So, it becomes ever more likely that she was scapegoated. Very likely Alonso put a bigger target on her back as she, a Queer woman, has been vocal in denouncing Ron DeSantis’s war on Queer people, and criticized Disney’s milquetoast response. It’s almost a law of the Universe: A large institution, like a corporation, will always start a purge by targeting its most prominent women, whether they deserve it or not.

But on Friday 24th, the “actual reason” for her firing was revealed, via an article on The Hollywood Reporter. For those who don’t know, let’s say that expecting Variety, Deadline or THR to be independent with regards to the major studios is like expecting criticism of Putin on Russia Today. According to the article (i.e., the official narrative by Disney), Alonso was fired because she was one of the producers of Argentina 1985, the Oscar-nominated film about the trial of the military juntas that ruled Argentina during its last dictatorship. A film which I found pretty, pretty good. Allegedly, her role as a producer, for a film funded by Amazon Prime, breached her contract with Disney, and she had been “repeatedly” warned about it.

Yeah, sure. Victoria Alonso is Argentinian, born in La Plata in 1965. Films in Latin America on the scale of Argentina 1985 are very hard to get off the ground, even for an industry as robust and experienced as the Argentinian one. Funding almost always requires the involvement of the film boards of several countries at some level. But with Alonso being one of the most prominent Latinas and Argentinians in Hollywood, it made a lot of sense that she would become involved in the production, using her connections to fast-track production and to give the film a broader platform. A story that couldn’t be more deeply personal to her, having gone through her childhood and teenage years under the last dictatorship (1976 to 1983, but an authoritarian downward spiral since 1973), and having participated in marches against it. In several interviews she gave in the run-up to the Oscars, she stated the same and claimed that she had been given Disney’s blessing to be involved in the project, in particular this interview from February by IndieWire. She stated the same in an interview to Clarin, one of Argentina’s biggest newspapers, from May 12th.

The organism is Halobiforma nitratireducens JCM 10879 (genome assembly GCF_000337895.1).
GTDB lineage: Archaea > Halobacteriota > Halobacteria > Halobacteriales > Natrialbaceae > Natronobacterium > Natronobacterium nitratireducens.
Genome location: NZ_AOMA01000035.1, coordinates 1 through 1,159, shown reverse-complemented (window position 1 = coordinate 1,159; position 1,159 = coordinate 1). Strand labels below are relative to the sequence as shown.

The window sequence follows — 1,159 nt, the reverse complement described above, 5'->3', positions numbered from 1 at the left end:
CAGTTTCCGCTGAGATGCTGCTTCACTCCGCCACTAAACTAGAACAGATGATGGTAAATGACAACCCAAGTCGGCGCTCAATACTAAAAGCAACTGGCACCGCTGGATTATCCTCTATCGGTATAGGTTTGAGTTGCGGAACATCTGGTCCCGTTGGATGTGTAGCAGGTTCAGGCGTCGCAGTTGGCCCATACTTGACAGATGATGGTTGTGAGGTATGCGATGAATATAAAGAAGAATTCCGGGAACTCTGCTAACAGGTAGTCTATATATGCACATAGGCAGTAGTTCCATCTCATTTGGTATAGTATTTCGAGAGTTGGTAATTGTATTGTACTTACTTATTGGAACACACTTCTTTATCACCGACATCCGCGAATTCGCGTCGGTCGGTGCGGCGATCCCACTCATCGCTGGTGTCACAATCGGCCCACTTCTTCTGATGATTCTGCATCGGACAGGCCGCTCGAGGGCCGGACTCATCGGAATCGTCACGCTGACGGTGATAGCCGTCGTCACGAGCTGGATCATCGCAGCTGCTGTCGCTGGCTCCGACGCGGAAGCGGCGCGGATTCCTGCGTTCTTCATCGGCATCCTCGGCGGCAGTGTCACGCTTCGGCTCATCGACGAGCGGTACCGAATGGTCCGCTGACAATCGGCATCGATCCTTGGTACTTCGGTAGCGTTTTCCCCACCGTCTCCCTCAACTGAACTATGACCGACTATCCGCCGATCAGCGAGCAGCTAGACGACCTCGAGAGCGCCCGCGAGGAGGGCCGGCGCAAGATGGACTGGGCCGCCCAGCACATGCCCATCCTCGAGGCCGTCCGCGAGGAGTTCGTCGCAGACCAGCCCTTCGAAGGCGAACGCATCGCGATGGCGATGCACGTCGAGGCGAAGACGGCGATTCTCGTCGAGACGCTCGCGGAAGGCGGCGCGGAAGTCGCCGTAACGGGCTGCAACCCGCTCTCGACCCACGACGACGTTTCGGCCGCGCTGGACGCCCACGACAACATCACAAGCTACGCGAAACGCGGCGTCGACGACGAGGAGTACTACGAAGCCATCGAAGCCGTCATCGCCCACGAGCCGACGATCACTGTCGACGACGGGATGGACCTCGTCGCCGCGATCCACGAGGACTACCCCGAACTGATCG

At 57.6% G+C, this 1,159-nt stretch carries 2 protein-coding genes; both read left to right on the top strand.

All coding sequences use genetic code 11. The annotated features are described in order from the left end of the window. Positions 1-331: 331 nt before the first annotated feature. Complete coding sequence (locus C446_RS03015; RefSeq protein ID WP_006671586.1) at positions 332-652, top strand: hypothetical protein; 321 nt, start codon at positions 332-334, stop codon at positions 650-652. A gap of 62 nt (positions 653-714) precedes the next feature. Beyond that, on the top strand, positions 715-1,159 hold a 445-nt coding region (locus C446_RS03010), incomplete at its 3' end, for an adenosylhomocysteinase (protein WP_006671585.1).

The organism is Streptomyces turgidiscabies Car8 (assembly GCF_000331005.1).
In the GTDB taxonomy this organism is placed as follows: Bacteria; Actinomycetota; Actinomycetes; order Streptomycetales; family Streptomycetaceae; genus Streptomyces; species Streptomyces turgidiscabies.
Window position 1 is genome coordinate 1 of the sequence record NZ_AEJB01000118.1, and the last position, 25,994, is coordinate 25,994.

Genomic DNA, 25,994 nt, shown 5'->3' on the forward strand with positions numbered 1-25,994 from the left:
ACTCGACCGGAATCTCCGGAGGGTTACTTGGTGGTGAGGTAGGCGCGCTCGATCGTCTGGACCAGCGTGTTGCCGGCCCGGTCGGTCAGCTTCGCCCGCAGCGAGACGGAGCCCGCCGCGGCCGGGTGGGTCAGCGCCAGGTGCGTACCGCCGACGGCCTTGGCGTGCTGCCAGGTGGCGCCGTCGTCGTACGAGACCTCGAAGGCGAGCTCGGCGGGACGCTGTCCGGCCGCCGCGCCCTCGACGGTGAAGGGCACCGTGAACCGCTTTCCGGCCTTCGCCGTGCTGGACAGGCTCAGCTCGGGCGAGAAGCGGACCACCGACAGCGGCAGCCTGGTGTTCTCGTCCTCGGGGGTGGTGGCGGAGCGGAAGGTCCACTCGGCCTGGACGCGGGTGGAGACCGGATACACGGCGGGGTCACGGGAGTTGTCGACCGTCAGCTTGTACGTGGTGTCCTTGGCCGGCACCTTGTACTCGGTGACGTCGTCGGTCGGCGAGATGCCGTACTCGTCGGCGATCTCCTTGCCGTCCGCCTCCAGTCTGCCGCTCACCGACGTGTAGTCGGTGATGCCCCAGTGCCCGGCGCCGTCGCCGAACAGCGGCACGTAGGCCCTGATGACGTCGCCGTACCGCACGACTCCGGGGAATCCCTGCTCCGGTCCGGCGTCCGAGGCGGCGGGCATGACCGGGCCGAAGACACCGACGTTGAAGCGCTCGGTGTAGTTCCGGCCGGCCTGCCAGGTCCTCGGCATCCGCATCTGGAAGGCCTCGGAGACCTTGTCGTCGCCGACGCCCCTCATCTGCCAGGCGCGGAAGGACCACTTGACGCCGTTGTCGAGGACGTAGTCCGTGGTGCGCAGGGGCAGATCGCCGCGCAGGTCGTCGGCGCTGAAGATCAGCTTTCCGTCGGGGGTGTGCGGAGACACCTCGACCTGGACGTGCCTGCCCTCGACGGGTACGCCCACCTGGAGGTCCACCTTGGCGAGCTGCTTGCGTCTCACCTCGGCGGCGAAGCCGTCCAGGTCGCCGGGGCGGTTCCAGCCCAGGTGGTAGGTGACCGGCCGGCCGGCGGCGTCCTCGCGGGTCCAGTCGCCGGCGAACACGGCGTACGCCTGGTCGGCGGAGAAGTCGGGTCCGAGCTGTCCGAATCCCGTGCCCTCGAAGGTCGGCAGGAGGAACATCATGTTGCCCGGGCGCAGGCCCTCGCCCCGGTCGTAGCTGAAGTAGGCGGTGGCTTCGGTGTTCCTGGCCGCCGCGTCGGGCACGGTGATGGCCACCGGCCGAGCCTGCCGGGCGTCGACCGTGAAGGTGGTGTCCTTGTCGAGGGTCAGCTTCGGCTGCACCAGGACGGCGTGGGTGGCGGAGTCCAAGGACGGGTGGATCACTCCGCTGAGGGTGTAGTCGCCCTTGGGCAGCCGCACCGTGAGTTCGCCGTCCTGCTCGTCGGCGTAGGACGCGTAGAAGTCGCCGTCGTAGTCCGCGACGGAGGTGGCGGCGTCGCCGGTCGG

Considering that Argentina 1985 was shot during the pandemic, and with the long preproduction process that always precedes a movie, more so if it’s from South America, Disney’s case seems flimsy. They knew about her involvement for years but they only chose to exercise the breach-of-contract clause now? More importantly, this is not a film that would compete with the MCU in any way. It was a huge hit in Argentina, bringing over half a million spectators during its short theatrical window in late September and October, but it was clear from interfering with the box office collection of Wakanda Forever, for example.

More importantly, it’s a movie that is meant as an awareness tool for all audiences. It’s not made to compete for box office numbers or streaming figures, but to be seen year after year after year, for Argentinians and South Americans in general to remember, learn and relearn what happened. It can perfectly coexist with MCU fare. For that matter, they don’t even compete for the same awards. Worse still for Disney, they could’ve drafted contractual exceptions with Alonso at any time; she wouldn’t be the first producer to be involved in different projects for different houses, because that’s just what producers do. All of this reeks of lawyers going for the letter of the law in opposition to an effective PR narrative. At best, they could argue that her involvement distracted her from her obligations to the MCU and that’s why the CGI looks so shitty. But come on, the MCU’s was never known for having standout VFX.

It looks more and more likely that Victoria Alonso was scapegoated, but it was a sacrifice that only made more problems for Disney and the MCU, as she mulls legal action.